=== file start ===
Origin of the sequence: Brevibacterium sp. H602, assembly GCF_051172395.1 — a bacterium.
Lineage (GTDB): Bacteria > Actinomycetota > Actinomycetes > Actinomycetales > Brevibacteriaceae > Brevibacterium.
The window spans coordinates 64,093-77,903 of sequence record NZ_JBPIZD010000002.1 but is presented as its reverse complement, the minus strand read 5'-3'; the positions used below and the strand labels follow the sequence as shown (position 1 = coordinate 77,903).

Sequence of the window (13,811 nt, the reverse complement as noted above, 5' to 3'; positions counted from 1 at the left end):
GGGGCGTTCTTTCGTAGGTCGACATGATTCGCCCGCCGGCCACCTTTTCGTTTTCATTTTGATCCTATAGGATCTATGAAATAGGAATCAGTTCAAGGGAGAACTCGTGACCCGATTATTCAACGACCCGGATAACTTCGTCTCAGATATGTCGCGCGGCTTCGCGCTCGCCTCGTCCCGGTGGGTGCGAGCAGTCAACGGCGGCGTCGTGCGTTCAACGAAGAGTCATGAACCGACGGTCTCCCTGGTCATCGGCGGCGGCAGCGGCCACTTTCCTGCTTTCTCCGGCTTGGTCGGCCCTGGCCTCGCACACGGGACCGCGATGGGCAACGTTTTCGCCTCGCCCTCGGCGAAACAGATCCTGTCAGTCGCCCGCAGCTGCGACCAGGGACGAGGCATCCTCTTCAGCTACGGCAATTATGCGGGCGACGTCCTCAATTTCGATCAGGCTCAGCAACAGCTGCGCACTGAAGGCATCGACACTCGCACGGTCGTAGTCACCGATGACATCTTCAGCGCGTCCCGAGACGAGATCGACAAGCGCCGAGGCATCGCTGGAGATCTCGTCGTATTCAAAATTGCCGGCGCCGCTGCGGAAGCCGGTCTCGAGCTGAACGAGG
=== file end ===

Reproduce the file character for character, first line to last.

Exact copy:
Origin of the sequence: Brevibacterium sp. H602, assembly GCF_051172395.1 — a bacterium.
Lineage (GTDB): Bacteria > Actinomycetota > Actinomycetes > Actinomycetales > Brevibacteriaceae > Brevibacterium.
The window spans coordinates 64,093-77,903 of sequence record NZ_JBPIZD010000002.1 but is presented as its reverse complement, the minus strand read 5'-3'; the positions used below and the strand labels follow the sequence as shown (position 1 = coordinate 77,903).

Sequence of the window (13,811 nt, the reverse complement as noted above, 5' to 3'; positions counted from 1 at the left end):
GGGGCGTTCTTTCGTAGGTCGACATGATTCGCCCGCCGGCCACCTTTTCGTTTTCATTTTGATCCTATAGGATCTATGAAATAGGAATCAGTTCAAGGGAGAACTCGTGACCCGATTATTCAACGACCCGGATAACTTCGTCTCAGATATGTCGCGCGGCTTCGCGCTCGCCTCGTCCCGGTGGGTGCGAGCAGTCAACGGCGGCGTCGTGCGTTCAACGAAGAGTCATGAACCGACGGTCTCCCTGGTCATCGGCGGCGGCAGCGGCCACTTTCCTGCTTTCTCCGGCTTGGTCGGCCCTGGCCTCGCACACGGGACCGCGATGGGCAACGTTTTCGCCTCGCCCTCGGCGAAACAGATCCTGTCAGTCGCCCGCAGCTGCGACCAGGGACGAGGCATCCTCTTCAGCTACGGCAATTATGCGGGCGACGTCCTCAATTTCGATCAGGCTCAGCAACAGCTGCGCACTGAAGGCATCGACACTCGCACGGTCGTAGTCACCGATGACATCTTCAGCGCGTCCCGAGACGAGATCGACAAGCGCCGAGGCATCGCTGGAGATCTCGTCGTATTCAAAATTGCCGGCGCCGCTGCGGAAGCCGGTCTCGAGCTGAACGAGG